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Today I was reading that the Microsoft Surface RT is available for pre-order. (For the curious, click here.)

I know the version of Widows 8 that runs on x86 processors should be compatible already with Mathematica 8... but what about the version of Windows 8---called Windows 8 RT---designed for ARM processor devices, like Microsoft's Surface device?

Also, from what I've read there will also be an Intel version, called the Surface Pro, that will run Windows 8 Pro. (Note I'm not sure if this will be an ARM or x86 Intel processor.)

Summarizing my question(s): Will Mathematica run on the Surface RT or the Surface Pro?

Info about the Surface on Wikipedia here.

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Mathematica 8 does not list Windows 8 on their supported operating systems: Mathematica 9 hasn't been released and there are no details about it available. –  Searke Oct 16 '12 at 18:34
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I don't think hypothetical questions about products that are not yet released should be asked. –  rm -rf Oct 16 '12 at 18:41
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Mathematica 9 came out and it doesn't support ARM so I guess you can accept my answer now ;) –  Gerhard Burger Dec 3 '12 at 17:34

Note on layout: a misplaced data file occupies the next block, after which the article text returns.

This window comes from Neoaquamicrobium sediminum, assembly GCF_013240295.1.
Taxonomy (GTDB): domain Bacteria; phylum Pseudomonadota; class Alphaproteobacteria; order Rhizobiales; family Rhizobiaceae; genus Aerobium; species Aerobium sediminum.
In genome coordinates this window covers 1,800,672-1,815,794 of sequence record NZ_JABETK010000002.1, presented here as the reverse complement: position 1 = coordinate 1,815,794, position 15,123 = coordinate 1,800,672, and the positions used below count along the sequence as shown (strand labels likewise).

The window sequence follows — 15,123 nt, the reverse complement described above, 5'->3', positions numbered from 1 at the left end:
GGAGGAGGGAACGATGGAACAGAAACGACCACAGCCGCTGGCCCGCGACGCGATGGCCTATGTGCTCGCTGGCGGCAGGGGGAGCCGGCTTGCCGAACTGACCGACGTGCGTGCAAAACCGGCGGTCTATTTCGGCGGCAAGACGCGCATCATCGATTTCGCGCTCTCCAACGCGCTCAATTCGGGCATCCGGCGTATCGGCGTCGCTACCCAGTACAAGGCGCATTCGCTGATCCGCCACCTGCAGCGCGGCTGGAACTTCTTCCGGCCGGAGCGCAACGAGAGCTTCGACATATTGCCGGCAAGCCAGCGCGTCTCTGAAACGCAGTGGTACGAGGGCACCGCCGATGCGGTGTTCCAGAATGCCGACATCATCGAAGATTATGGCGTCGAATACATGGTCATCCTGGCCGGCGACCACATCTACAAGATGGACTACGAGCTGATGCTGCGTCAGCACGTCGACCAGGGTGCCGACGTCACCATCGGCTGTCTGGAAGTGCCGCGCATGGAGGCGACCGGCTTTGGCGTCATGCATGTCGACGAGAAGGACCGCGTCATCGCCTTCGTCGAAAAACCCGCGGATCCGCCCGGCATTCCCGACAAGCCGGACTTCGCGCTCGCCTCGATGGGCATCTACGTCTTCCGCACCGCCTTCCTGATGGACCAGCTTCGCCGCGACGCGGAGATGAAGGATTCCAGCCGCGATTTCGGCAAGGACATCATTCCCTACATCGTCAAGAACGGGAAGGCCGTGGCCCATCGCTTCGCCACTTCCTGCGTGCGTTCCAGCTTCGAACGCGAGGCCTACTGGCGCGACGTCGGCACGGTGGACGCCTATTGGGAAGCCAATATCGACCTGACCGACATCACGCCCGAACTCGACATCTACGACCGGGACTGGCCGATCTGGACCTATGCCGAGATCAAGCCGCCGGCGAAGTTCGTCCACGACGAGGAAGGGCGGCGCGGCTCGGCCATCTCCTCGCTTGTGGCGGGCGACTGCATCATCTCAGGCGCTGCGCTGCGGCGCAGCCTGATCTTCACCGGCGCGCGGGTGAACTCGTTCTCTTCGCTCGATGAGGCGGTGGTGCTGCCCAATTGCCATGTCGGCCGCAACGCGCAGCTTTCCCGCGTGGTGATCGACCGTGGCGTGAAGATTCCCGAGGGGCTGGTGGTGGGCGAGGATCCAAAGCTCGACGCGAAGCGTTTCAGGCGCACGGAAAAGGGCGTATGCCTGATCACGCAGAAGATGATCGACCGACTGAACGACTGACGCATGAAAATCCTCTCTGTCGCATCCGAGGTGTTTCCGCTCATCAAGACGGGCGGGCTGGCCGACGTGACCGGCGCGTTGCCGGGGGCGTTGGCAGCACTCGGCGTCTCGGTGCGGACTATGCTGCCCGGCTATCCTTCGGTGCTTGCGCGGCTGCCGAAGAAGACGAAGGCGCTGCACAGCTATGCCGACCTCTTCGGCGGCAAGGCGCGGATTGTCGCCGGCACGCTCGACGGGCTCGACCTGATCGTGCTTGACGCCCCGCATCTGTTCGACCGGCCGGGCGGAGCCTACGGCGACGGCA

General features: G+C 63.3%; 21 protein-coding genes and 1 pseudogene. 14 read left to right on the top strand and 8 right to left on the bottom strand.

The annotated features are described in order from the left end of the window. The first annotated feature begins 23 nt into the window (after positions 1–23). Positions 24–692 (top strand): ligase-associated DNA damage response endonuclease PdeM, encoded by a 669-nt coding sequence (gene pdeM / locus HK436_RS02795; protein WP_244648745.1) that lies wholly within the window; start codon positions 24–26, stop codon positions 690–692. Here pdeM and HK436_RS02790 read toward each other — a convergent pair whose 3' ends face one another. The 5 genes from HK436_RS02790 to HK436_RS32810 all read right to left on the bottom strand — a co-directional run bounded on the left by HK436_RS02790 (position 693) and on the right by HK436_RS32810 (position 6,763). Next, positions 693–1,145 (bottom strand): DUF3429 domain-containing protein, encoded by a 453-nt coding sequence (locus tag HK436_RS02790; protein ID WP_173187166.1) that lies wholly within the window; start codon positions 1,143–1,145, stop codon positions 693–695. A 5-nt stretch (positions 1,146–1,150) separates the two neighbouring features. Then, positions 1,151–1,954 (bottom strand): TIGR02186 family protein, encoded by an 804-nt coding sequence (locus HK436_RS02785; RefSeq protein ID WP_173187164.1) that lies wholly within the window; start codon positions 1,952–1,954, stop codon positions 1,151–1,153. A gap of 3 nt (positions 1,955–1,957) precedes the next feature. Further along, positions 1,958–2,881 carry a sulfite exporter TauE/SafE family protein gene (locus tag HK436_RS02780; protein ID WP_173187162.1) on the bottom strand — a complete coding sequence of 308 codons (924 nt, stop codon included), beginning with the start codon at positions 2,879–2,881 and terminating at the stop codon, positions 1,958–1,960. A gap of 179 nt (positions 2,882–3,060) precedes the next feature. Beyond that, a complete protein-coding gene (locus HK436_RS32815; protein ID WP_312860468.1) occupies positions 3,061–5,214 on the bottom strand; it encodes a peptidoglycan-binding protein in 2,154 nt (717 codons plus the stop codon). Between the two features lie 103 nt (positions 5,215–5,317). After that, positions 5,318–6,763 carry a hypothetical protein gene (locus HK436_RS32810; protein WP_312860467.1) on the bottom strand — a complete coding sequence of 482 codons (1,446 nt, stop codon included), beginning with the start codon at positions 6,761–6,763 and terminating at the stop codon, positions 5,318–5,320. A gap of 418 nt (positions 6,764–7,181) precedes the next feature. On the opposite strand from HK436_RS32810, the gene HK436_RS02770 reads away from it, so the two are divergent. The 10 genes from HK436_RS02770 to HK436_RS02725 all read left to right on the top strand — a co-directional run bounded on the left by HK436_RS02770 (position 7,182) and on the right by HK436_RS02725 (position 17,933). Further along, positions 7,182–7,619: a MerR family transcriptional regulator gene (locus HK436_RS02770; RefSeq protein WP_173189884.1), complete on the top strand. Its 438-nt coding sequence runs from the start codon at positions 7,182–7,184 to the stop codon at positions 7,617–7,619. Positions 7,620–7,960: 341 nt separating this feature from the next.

@burger.ga - cha-ching! (And FWIW, I've crashed v9 3 times already in the first couple of hours with it---all just clicking around in the documentation center.) –  telefunkenvf14 Dec 7 '12 at 12:03
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1 Answer

up vote 5 down vote accepted

Mathematica 8 will only run on the Surface Pro since it has a x86 processor (Ivy Bridge Core i5) and runs Windows 8 Pro (which is the same as the desktop/laptop version). The Surface RT will have an ARM processor which means that if you want software to run on it, you should recompile it for ARM. Mathematica 8 is not compiled for ARM, so it will not run.

Most likely Mathematica 9 won't be compiled for ARM either. I say this because Mathematica needs quite a bit of computation power, usually not available on ARM machines, so I think it is not a very interesting market for Wolfram.

So I would go for the Surface Pro, since Mathematica 8 (and 9) will definitely run on that.

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On the other hand, Wolfram has been talking of a player for iPad, and they have already presented a beta on one of their events. Since the player has all the calculation capacity of the pro version, apparently they have developed all that was missing. So, you never know... –  P. Fonseca Oct 21 '12 at 12:37
    
From what I understand the Player app is only for presentations/demonstrations. To make the notebooks for Player you'll still need the normal version of Mathematica. Moreover, an i5 has a lot more computation than an ARM device, or an Ipad/Iphone for that matter. –  Gerhard Burger Oct 21 '12 at 18:32
    
I wonder how much is there in the full version kernel that's missing from the player. What can go in a CDF Manipulate is not really that restricted. –  Szabolcs Nov 19 '12 at 19:23
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